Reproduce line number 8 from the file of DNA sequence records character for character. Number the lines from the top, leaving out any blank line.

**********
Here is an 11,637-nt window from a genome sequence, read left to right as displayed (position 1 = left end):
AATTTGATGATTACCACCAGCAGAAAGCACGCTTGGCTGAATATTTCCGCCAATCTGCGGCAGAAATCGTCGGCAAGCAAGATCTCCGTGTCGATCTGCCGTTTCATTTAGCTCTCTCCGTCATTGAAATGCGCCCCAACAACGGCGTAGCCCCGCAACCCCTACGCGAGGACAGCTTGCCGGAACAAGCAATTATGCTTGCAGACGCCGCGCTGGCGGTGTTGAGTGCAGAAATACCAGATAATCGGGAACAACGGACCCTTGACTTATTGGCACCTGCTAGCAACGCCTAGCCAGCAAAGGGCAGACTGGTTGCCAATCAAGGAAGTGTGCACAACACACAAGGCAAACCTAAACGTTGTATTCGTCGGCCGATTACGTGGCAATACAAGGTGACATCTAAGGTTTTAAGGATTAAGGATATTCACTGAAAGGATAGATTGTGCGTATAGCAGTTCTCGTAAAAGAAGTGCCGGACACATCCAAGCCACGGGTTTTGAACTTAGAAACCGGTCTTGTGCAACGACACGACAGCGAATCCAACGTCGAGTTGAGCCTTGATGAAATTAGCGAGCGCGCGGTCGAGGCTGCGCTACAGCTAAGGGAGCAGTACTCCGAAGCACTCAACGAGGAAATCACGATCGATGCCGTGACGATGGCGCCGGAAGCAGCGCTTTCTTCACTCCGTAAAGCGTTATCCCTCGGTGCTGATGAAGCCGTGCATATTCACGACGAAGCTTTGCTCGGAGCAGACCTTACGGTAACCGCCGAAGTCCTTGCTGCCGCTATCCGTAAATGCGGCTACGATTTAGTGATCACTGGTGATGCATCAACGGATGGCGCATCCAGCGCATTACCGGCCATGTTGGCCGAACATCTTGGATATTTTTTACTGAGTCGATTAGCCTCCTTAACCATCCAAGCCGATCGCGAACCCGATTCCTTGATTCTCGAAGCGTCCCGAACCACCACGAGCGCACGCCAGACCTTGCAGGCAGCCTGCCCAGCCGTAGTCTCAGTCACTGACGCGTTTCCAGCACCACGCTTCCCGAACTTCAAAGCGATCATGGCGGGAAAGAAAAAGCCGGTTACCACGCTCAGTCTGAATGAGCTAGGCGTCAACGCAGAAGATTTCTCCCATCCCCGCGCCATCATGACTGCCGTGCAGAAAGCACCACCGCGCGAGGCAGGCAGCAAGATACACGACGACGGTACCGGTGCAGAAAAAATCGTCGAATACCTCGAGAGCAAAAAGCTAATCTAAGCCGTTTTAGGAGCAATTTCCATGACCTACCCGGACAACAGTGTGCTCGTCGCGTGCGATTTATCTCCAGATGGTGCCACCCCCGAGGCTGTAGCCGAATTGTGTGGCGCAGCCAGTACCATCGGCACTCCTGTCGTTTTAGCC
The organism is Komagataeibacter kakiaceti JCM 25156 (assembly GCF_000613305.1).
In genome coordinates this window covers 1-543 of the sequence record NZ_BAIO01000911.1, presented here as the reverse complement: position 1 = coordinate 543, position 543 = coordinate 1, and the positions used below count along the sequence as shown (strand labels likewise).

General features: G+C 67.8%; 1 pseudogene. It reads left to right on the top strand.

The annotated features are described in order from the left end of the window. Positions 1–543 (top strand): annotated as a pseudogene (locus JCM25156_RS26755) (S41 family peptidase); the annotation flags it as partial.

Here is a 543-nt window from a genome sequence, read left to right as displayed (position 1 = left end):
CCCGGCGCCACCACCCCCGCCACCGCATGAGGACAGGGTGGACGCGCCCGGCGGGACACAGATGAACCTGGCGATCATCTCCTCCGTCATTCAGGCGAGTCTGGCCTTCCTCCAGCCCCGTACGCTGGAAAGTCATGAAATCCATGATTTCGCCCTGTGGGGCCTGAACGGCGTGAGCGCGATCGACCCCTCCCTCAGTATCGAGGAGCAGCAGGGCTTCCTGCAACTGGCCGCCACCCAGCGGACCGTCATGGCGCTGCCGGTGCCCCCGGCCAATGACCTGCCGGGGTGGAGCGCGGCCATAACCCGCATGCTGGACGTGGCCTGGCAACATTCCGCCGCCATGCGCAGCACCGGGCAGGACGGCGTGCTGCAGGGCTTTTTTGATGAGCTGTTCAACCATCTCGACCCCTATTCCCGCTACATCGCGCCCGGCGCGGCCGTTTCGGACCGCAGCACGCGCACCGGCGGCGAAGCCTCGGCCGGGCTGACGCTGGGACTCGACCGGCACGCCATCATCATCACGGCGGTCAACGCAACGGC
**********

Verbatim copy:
CCCGGCGCCACCACCCCCGCCACCGCATGAGGACAGGGTGGACGCGCCCGGCGGGACACAGATGAACCTGGCGATCATCTCCTCCGTCATTCAGGCGAGTCTGGCCTTCCTCCAGCCCCGTACGCTGGAAAGTCATGAAATCCATGATTTCGCCCTGTGGGGCCTGAACGGCGTGAGCGCGATCGACCCCTCCCTCAGTATCGAGGAGCAGCAGGGCTTCCTGCAACTGGCCGCCACCCAGCGGACCGTCATGGCGCTGCCGGTGCCCCCGGCCAATGACCTGCCGGGGTGGAGCGCGGCCATAACCCGCATGCTGGACGTGGCCTGGCAACATTCCGCCGCCATGCGCAGCACCGGGCAGGACGGCGTGCTGCAGGGCTTTTTTGATGAGCTGTTCAACCATCTCGACCCCTATTCCCGCTACATCGCGCCCGGCGCGGCCGTTTCGGACCGCAGCACGCGCACCGGCGGCGAAGCCTCGGCCGGGCTGACGCTGGGACTCGACCGGCACGCCATCATCATCACGGCGGTCAACGCAACGGC